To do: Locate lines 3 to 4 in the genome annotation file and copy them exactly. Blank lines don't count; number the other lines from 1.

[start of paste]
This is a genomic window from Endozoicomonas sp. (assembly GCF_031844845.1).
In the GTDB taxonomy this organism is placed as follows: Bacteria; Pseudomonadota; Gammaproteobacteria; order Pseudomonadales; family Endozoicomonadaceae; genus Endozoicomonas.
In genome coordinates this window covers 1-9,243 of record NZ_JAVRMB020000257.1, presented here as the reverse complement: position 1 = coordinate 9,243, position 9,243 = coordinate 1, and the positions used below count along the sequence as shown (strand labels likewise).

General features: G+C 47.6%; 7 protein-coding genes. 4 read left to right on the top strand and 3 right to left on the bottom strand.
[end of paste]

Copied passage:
In genome coordinates this window covers 1-9,243 of record NZ_JAVRMB020000257.1, presented here as the reverse complement: position 1 = coordinate 9,243, position 9,243 = coordinate 1, and the positions used below count along the sequence as shown (strand labels likewise).

General features: G+C 47.6%; 7 protein-coding genes. 4 read left to right on the top strand and 3 right to left on the bottom strand.